A proper return to form for HTC after a slight misstep with the M9. Plenty of 5/5 and 10/10 scores ensured it sits highly in the overall ranking and no site here rated it lower than 4/5. Just call it Mr Consistency.
They say: "It might not be the best in every area, but it’s strong in pretty much all of them." (TrustedReviews)
The first 'Built by Google' phone narrowly pips its bigger sibling here, but there's really not much in it. Few sites really loved it - only one of the 10 (Pocket-Lint) gave it top marks - but nobody hated it either, which pretty much sums up our attitude to it too.
They say: "Unlike the Nexus models of years past, you don't have to be an Android enthusiast to appreciate it." (c/net)
One 3.5/5 score (from TrustedReviews) was enough to knock the iPhone 7 down a place or two, but overall most sites agreed with us that it's an excellent choice for anyone who finds the 7 Plus' extra girth too much to handle.
They say: "So Tim Cook is right: the iPhone 7 is the company's best iPhone yet. It's just that the best is only slighter better than what we've already had for the past year." (Pocket-Lint)
The 2016 G4 generally scored highly but its overall mark was brought down by The Verge, which considered it "bloated" and "sluggish", and PhoneArena, which felt it was a little too expensive for its performance.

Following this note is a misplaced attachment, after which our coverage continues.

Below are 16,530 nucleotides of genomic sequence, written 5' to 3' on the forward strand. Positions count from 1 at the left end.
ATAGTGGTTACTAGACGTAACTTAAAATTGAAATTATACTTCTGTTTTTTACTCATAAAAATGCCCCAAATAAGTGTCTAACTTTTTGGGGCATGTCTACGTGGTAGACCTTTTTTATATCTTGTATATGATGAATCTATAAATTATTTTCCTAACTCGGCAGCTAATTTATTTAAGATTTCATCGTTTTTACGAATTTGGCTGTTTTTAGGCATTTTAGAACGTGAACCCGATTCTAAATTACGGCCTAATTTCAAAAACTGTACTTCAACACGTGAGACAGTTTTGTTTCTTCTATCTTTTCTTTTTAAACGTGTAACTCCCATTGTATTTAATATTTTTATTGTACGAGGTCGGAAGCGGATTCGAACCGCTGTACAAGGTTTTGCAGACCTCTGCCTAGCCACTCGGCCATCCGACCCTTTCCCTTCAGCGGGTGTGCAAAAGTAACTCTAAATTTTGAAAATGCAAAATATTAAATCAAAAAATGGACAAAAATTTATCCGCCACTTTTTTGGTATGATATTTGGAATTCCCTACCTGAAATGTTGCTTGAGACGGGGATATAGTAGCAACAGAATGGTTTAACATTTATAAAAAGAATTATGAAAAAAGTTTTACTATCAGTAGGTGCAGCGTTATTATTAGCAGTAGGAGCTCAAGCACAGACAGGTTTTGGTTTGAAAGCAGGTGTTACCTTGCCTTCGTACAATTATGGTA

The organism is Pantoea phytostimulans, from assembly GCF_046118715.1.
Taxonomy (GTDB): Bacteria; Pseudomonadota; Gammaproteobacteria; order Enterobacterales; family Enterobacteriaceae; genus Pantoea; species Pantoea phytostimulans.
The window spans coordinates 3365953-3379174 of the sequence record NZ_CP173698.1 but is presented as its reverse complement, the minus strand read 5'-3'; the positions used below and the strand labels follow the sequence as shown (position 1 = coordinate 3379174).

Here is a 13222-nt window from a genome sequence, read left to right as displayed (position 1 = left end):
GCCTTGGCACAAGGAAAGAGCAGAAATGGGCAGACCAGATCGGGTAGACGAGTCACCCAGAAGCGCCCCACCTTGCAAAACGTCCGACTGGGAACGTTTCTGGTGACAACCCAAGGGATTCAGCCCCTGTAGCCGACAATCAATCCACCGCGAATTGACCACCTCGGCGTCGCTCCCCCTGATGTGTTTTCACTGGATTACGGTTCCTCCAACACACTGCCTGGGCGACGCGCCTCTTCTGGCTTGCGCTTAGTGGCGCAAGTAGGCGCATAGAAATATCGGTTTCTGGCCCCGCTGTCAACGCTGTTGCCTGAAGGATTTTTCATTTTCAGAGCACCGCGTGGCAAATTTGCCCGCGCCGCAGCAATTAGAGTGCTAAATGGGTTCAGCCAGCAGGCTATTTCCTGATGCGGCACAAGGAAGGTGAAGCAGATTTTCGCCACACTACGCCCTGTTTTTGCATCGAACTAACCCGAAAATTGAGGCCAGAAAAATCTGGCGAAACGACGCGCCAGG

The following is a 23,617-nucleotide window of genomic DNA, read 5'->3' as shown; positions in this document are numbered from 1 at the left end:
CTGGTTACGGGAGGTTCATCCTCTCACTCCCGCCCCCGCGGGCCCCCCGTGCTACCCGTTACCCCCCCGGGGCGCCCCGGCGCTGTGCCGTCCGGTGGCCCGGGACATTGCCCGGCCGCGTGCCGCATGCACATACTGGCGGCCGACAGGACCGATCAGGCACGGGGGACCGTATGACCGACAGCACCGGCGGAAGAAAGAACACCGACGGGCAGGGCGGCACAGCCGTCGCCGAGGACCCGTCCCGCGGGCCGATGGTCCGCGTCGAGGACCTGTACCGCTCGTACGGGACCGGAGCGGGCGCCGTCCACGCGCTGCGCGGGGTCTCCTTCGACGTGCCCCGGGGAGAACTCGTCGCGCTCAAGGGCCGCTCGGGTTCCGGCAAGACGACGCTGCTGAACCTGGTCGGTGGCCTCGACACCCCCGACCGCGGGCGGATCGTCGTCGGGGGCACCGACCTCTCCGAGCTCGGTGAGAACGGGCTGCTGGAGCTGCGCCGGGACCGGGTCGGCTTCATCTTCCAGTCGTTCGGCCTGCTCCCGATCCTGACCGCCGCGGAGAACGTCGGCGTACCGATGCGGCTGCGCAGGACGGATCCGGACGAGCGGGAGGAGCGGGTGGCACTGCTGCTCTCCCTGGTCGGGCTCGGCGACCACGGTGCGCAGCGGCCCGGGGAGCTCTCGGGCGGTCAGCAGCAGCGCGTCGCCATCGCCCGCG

They say: "But with so many options out there, it's worth your while to consider all the alternatives before sinking the cash on this year's Moto G." (PhoneArena)
And the rest...
11. LG G5 - 4.355
12. Google Pixel XL - 4.335
13. Vodafone Smart Prime 7 - 4.25
14. Vodafone Smart Platinum 7 - 4.1
15. Oppo F1 - 4
16. Huawei P9 - 3.915
17. Lenovo Moto Z - 3.915
18. Huawei P9 Plus - 3.83
19. Sony Xperia XZ - 3.75
The main conclusion we're drawing from all this is that, well, we're pretty accurate when it comes to scoring: Stuff's scores are within a few percentage points of the overall averages across the board.
The other one is that nearly all of the sites we surveyed agree about nearly all of the phones we included.
A cynic might suggest that we're all just sheep following the prevailing herd, but it's really not the case. Aside from the fact that we care too much about our readers to ever worry about what other sites say, it's just not possible to run things that way.
Many phones are given to reviewers under embargo conditions, meaning you can't publish before a certain time and date. Therefore, we find out what everyone else is saying at the same time as you do.
No, the reason for the near-uniform nature of these scores is that most flagship smartphones these days are excellent. A few years ago there were major differences between phones in screen resolution, processors and camera tech, but in 2016 almost every top handset gets those basics spot on. Most displays are 2K or at least 1080p; many camera sensors are made by the same company (Sony); most processors are Qualcomm Snapdragon.
That's not to say that all phones are equal: build quality, battery life and operating systems still vary hugely from device - and price will always be a further variable. But at the top end, it's no surprise to see most phones getting 4/5 or 5/5 from most sites. And that can only be a good thing for everyone.